# What's the more general case of this puzzler?

There is a puzzle which I remember from many years ago which can be summarised as

It is easy to arrange 20 items in five rows of four items, but how could you arrange just 10 items in five rows of four items?

The answer is this (spoiler-protected for those of you who want to try to solve it first): which is all very clever, but what is the more general case of this lateral thinking puzzle?

: To clarify what I mean by "general case", I'm not so much asking whether there's a general case, but how to describe it, what values are possible, and how to find them.

For example, for an $n$-sided polygon (n>2), each vertex is in two rows of $2$ items, so the "trivial" general case is that $n$ items can be arranged in $n$ rows of $2$ if you only count the edges. However, for n>3, each vertex can be joined in $n-1$ rows of $2$ items, producing $\frac{1}{2}n(n-1)$ such rows in total.

• What do you mean general case? I assume that we could generalize this to "How can you make $a$ rows of $b$ using $c$ objects" for some $c < ab$, but I get the feeling that isn't what you're looking for. – Dennis Meng Jul 5 '14 at 5:11
• Shouldn't "four rows of five items" be "five rows of four items"? – hvd Jul 5 '14 at 7:49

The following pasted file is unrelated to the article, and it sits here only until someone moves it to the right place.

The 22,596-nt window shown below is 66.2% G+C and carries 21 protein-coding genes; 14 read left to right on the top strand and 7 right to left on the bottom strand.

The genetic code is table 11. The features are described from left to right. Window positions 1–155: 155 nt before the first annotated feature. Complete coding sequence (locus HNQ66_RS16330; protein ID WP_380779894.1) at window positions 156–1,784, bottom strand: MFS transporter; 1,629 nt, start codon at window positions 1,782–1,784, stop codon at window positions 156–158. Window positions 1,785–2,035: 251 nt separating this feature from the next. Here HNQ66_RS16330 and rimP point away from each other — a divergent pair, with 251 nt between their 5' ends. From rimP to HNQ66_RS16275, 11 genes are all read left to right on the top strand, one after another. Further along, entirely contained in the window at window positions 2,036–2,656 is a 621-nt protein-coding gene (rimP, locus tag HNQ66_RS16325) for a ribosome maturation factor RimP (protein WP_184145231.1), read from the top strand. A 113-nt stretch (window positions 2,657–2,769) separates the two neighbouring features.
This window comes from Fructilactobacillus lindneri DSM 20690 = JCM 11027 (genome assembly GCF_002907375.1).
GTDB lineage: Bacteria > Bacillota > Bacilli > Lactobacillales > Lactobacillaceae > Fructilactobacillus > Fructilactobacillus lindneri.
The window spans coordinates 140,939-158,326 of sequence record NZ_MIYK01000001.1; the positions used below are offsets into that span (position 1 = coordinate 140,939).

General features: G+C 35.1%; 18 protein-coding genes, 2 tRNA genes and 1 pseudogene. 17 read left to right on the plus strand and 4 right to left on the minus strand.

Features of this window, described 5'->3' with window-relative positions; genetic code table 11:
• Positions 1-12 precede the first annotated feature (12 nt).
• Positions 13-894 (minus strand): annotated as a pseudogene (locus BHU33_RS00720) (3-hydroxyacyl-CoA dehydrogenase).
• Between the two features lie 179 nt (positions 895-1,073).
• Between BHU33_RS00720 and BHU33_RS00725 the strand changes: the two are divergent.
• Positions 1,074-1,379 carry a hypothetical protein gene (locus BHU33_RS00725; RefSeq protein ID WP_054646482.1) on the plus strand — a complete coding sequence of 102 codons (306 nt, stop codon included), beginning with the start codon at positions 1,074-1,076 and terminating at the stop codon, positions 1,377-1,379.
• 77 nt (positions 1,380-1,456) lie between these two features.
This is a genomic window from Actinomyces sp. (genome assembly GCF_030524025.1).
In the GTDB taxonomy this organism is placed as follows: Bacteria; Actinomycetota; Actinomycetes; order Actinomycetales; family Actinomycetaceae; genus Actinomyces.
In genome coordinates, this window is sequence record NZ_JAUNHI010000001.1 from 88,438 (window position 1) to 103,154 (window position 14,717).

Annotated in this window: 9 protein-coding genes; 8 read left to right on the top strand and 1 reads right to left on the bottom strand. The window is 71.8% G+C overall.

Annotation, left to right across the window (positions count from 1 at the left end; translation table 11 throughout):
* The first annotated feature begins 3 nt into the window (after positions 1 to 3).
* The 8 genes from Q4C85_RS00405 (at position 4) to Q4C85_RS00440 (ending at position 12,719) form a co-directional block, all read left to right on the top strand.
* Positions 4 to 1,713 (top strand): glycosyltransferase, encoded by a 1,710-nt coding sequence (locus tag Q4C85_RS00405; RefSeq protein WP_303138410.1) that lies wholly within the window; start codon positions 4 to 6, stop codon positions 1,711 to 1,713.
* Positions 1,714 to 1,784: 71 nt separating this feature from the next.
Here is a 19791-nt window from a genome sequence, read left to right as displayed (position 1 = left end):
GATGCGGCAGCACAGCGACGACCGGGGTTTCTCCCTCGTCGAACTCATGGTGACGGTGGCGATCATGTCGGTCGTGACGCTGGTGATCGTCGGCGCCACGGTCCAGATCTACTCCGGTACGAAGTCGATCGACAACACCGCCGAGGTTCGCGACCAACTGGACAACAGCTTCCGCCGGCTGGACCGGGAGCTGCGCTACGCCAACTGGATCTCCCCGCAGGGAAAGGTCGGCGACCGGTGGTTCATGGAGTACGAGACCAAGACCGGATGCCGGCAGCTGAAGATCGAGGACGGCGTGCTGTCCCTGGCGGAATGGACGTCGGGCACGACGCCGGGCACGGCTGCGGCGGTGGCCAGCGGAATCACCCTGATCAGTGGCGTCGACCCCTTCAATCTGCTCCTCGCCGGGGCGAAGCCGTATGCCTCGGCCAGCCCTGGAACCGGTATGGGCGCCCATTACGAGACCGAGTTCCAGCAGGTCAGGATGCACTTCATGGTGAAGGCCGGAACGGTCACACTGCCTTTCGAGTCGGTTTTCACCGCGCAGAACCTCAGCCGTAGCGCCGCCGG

• @hvd Good spot - corrected. – ClickRick Jul 5 '14 at 9:52
• @DennisMeng It's not so much whether there's a general case, but how to describe it, what values are possible, and how to find them. – ClickRick Jul 5 '14 at 9:55

Generally, for any two numbers $(n, k)$, where you want to arrange $n$ coins into rows of $k$, there is some maximum number $m$ of rows that you can arrange them into. We can define this to be $m = f(n, k).$

For $(10, 4)$, you showed that $m = 5$ in your question statement. Another famous case is $(9, 3)$, in which case the answer is $m = 10$, as follows: Another way you could formulate the problem is to find the minimum number $n$ of coins it takes to form $m$ rows of $k$ coins. Then, we define $g(m, k)$ to equal $n$, and as above, we see that $g(5, 4) = 10$ and $g(10, 3) = 9$.

In each of the above cases, the problem is generalizable in a different fashion, but the two examples given (of the 10 coins in 5 rows of 4 and the 9 coins in 10 rows of 3) are just some of the most well-known ones, probably because they give the most beautiful or symmetric patterns.

• OK, this is pointing towards the general case that I was after. – ClickRick Jul 5 '14 at 10:21
• @ClickRick, if you know the case you are after, then could you specify you question, please? Otherwise it is completely subjective. This answer 100% perfectly answers on the question in its present formulation. – klm123 Jul 5 '14 at 15:02
• @klm123 Congratulations on completely missing my more complete comment in response to Dennis (above), in which I describe more completely what the general case would look like. – ClickRick Jul 5 '14 at 15:04
• @ClickRick, complete comment is good, but when it (instead of the question itself) contains the whole idea of the question, it is very bad.... nobody has to read comments... – klm123 Jul 5 '14 at 15:12